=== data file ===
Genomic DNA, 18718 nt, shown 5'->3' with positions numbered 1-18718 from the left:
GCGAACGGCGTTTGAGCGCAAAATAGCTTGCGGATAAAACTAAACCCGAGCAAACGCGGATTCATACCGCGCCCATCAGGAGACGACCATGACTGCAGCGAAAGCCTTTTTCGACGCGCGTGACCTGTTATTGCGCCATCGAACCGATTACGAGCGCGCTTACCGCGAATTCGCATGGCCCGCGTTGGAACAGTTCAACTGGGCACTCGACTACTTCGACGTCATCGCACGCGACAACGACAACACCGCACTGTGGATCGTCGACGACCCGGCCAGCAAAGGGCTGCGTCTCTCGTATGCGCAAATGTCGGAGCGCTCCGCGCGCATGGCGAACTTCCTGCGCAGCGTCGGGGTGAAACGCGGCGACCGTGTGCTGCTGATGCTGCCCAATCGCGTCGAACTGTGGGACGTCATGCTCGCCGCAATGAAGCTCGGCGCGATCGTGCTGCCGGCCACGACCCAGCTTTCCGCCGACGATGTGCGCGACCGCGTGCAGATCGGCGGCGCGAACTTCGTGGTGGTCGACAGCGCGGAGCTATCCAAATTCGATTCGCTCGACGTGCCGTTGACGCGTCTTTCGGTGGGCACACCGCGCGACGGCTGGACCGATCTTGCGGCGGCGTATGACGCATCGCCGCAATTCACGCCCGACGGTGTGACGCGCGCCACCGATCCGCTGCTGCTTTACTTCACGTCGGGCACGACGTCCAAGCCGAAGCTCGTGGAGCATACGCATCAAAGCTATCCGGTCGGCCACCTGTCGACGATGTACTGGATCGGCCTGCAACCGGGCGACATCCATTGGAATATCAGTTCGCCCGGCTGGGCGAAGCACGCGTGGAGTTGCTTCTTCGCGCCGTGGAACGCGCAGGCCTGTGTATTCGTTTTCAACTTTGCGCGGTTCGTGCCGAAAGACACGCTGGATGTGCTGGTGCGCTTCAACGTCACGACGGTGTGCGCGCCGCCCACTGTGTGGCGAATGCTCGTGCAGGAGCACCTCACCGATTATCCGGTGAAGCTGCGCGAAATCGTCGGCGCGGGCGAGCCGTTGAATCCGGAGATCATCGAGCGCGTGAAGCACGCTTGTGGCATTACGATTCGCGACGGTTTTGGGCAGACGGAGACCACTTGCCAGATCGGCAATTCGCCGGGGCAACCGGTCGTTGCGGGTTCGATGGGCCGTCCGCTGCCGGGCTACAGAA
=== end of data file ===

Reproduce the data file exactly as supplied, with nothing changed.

Genomic DNA, 18718 nt, shown 5'->3' with positions numbered 1-18718 from the left:
GCGAACGGCGTTTGAGCGCAAAATAGCTTGCGGATAAAACTAAACCCGAGCAAACGCGGATTCATACCGCGCCCATCAGGAGACGACCATGACTGCAGCGAAAGCCTTTTTCGACGCGCGTGACCTGTTATTGCGCCATCGAACCGATTACGAGCGCGCTTACCGCGAATTCGCATGGCCCGCGTTGGAACAGTTCAACTGGGCACTCGACTACTTCGACGTCATCGCACGCGACAACGACAACACCGCACTGTGGATCGTCGACGACCCGGCCAGCAAAGGGCTGCGTCTCTCGTATGCGCAAATGTCGGAGCGCTCCGCGCGCATGGCGAACTTCCTGCGCAGCGTCGGGGTGAAACGCGGCGACCGTGTGCTGCTGATGCTGCCCAATCGCGTCGAACTGTGGGACGTCATGCTCGCCGCAATGAAGCTCGGCGCGATCGTGCTGCCGGCCACGACCCAGCTTTCCGCCGACGATGTGCGCGACCGCGTGCAGATCGGCGGCGCGAACTTCGTGGTGGTCGACAGCGCGGAGCTATCCAAATTCGATTCGCTCGACGTGCCGTTGACGCGTCTTTCGGTGGGCACACCGCGCGACGGCTGGACCGATCTTGCGGCGGCGTATGACGCATCGCCGCAATTCACGCCCGACGGTGTGACGCGCGCCACCGATCCGCTGCTGCTTTACTTCACGTCGGGCACGACGTCCAAGCCGAAGCTCGTGGAGCATACGCATCAAAGCTATCCGGTCGGCCACCTGTCGACGATGTACTGGATCGGCCTGCAACCGGGCGACATCCATTGGAATATCAGTTCGCCCGGCTGGGCGAAGCACGCGTGGAGTTGCTTCTTCGCGCCGTGGAACGCGCAGGCCTGTGTATTCGTTTTCAACTTTGCGCGGTTCGTGCCGAAAGACACGCTGGATGTGCTGGTGCGCTTCAACGTCACGACGGTGTGCGCGCCGCCCACTGTGTGGCGAATGCTCGTGCAGGAGCACCTCACCGATTATCCGGTGAAGCTGCGCGAAATCGTCGGCGCGGGCGAGCCGTTGAATCCGGAGATCATCGAGCGCGTGAAGCACGCTTGTGGCATTACGATTCGCGACGGTTTTGGGCAGACGGAGACCACTTGCCAGATCGGCAATTCGCCGGGGCAACCGGTCGTTGCGGGTTCGATGGGCCGTCCGCTGCCGGGCTACAGAA